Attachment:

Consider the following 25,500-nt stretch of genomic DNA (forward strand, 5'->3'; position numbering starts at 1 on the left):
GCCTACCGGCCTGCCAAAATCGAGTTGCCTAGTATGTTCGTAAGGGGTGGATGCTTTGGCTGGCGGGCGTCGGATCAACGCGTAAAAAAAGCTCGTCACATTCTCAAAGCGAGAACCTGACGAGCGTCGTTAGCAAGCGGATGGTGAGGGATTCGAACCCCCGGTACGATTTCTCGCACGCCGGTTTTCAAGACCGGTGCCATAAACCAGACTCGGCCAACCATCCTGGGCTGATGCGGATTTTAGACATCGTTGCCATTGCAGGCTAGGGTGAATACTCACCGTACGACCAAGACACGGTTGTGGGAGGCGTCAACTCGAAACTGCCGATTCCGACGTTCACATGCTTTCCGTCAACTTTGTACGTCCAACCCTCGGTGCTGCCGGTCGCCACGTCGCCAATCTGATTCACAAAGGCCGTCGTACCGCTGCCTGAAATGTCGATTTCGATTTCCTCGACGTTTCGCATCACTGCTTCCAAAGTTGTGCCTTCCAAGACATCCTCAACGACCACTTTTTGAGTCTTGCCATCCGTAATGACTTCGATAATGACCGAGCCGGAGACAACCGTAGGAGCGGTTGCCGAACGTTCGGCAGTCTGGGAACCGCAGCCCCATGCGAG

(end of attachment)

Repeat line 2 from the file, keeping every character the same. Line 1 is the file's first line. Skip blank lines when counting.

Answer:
GCCTACCGGCCTGCCAAAATCGAGTTGCCTAGTATGTTCGTAAGGGGTGGATGCTTTGGCTGGCGGGCGTCGGATCAACGCGTAAAAAAAGCTCGTCACATTCTCAAAGCGAGAACCTGACGAGCGTCGTTAGCAAGCGGATGGTGAGGGATTCGAACCCCCGGTACGATTTCTCGCACGCCGGTTTTCAAGACCGGTGCCATAAACCAGACTCGGCCAACCATCCTGGGCTGATGCGGATTTTAGACATCGTTGCCATTGCAGGCTAGGGTGAATACTCACCGTACGACCAAGACACGGTTGTGGGAGGCGTCAACTCGAAACTGCCGATTCCGACGTTCACATGCTTTCCGTCAACTTTGTACGTCCAACCCTCGGTGCTGCCGGTCGCCACGTCGCCAATCTGATTCACAAAGGCCGTCGTACCGCTGCCTGAAATGTCGATTTCGATTTCCTCGACGTTTCGCATCACTGCTTCCAAAGTTGTGCCTTCCAAGACATCCTCAACGACCACTTTTTGAGTCTTGCCATCCGTAATGACTTCGATAATGACCGAGCCGGAGACAACCGTAGGAGCGGTTGCCGAACGTTCGGCAGTCTGGGAACCGCAGCCCCATGCGAG